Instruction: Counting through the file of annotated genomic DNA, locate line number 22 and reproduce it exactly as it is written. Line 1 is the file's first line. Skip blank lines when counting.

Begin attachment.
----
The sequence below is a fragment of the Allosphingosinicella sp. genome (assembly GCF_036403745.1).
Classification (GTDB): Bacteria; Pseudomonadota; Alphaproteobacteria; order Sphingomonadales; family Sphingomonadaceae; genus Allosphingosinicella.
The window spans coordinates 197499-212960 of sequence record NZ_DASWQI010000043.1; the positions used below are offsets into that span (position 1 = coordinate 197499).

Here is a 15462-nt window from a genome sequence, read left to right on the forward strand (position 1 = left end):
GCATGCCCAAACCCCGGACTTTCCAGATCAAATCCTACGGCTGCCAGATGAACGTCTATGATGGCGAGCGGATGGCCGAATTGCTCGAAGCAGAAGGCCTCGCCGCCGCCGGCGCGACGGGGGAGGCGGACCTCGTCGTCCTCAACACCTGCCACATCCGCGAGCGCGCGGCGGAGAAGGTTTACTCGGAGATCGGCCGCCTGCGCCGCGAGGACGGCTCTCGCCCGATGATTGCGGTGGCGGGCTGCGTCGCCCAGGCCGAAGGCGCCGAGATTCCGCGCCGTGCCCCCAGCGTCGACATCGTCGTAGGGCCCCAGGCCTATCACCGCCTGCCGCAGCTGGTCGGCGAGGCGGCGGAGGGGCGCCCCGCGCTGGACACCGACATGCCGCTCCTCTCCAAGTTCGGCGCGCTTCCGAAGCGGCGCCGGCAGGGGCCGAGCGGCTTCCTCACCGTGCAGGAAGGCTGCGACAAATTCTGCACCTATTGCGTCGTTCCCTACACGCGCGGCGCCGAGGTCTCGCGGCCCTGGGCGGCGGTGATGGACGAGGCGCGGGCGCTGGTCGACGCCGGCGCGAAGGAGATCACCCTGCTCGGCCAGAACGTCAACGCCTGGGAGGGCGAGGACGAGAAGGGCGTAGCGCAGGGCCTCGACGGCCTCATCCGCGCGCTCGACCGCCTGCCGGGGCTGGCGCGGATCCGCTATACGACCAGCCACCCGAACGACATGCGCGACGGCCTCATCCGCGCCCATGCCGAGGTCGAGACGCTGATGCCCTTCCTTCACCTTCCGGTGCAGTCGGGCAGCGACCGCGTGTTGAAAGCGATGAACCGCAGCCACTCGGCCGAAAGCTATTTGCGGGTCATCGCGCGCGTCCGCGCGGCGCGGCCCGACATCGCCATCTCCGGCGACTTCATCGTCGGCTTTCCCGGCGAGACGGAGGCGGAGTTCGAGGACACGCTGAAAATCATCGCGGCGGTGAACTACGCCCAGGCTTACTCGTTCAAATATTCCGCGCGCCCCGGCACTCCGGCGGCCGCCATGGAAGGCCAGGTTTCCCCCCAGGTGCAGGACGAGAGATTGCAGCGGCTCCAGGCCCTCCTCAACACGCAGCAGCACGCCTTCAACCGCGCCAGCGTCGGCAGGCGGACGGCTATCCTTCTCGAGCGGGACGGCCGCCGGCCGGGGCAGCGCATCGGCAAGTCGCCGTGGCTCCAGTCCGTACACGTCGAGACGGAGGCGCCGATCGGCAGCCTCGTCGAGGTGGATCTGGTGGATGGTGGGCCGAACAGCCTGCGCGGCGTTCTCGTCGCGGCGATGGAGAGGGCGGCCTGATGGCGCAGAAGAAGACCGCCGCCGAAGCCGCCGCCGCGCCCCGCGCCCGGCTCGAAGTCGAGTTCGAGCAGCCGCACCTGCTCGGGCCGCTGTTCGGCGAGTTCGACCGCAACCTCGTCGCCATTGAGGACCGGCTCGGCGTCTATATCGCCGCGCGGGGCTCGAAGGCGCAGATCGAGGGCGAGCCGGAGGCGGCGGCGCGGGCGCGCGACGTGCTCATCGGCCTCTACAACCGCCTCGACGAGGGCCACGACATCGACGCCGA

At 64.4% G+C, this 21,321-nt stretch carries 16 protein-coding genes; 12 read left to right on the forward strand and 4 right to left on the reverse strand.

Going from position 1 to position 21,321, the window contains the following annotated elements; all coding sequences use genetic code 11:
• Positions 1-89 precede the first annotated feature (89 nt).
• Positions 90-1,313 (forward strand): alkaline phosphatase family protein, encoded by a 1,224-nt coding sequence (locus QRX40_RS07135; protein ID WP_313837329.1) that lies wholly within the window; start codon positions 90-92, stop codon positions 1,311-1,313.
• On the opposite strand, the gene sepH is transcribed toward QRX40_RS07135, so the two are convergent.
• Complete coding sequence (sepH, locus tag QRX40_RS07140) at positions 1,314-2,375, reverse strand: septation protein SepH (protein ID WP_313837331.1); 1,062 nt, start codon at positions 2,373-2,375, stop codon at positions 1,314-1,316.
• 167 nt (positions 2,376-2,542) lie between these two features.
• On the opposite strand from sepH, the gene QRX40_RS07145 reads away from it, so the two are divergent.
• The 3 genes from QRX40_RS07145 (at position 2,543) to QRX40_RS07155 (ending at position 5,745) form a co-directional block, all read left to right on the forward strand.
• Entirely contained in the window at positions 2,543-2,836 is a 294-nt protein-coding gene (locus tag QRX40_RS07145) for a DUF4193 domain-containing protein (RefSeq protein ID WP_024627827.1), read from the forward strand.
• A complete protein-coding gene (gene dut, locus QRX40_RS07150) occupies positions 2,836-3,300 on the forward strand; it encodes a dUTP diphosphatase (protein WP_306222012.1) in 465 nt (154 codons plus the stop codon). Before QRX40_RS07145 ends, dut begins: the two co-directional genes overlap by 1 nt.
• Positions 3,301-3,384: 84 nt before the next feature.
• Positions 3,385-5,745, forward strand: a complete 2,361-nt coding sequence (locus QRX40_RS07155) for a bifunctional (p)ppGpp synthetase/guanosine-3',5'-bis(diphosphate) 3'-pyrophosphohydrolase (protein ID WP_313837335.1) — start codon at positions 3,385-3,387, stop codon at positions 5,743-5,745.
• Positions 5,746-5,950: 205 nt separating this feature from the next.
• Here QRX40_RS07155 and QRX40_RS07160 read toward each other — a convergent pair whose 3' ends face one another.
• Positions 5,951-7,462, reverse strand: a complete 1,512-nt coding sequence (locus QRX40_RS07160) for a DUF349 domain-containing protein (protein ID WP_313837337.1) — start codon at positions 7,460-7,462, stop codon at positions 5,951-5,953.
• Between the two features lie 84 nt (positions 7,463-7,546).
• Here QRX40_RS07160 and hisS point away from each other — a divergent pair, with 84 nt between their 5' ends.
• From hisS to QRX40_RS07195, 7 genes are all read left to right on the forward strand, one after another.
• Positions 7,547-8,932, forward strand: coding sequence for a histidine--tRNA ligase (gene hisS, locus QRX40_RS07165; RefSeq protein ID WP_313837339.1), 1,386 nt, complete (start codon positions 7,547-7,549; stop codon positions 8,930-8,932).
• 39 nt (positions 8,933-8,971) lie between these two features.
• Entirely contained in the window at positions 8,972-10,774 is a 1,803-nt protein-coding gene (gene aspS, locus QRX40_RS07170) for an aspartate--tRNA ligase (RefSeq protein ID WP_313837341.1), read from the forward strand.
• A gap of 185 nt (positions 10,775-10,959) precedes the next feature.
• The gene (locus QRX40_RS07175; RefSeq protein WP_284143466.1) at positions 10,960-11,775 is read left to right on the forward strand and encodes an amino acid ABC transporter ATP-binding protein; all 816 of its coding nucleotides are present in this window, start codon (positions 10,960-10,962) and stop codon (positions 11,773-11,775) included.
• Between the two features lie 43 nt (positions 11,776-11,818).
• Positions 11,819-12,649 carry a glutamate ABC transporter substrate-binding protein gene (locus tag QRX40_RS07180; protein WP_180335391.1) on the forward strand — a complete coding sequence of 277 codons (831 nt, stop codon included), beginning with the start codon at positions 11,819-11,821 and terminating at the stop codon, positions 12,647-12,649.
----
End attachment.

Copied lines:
• Between the two features lie 84 nt (positions 7,463-7,546).